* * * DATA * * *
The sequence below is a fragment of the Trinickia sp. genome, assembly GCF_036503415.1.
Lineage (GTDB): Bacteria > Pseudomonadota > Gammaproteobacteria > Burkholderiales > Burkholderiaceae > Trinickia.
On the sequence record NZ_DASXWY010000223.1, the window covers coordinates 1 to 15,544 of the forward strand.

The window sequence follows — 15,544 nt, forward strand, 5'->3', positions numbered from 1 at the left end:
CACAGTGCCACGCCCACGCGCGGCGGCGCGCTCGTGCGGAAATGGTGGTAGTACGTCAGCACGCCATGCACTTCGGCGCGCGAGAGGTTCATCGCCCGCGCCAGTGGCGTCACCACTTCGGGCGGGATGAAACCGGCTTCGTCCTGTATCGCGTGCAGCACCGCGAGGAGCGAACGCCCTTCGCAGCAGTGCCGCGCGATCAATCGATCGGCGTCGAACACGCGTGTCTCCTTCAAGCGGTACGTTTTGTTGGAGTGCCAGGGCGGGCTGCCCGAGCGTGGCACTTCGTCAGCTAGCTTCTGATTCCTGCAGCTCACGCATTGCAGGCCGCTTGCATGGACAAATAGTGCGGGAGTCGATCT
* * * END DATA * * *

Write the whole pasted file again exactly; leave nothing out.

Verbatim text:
The sequence below is a fragment of the Trinickia sp. genome, assembly GCF_036503415.1.
Lineage (GTDB): Bacteria > Pseudomonadota > Gammaproteobacteria > Burkholderiales > Burkholderiaceae > Trinickia.
On the sequence record NZ_DASXWY010000223.1, the window covers coordinates 1 to 15,544 of the forward strand.

The window sequence follows — 15,544 nt, forward strand, 5'->3', positions numbered from 1 at the left end:
CACAGTGCCACGCCCACGCGCGGCGGCGCGCTCGTGCGGAAATGGTGGTAGTACGTCAGCACGCCATGCACTTCGGCGCGCGAGAGGTTCATCGCCCGCGCCAGTGGCGTCACCACTTCGGGCGGGATGAAACCGGCTTCGTCCTGTATCGCGTGCAGCACCGCGAGGAGCGAACGCCCTTCGCAGCAGTGCCGCGCGATCAATCGATCGGCGTCGAACACGCGTGTCTCCTTCAAGCGGTACGTTTTGTTGGAGTGCCAGGGCGGGCTGCCCGAGCGTGGCACTTCGTCAGCTAGCTTCTGATTCCTGCAGCTCACGCATTGCAGGCCGCTTGCATGGACAAATAGTGCGGGAGTCGATCT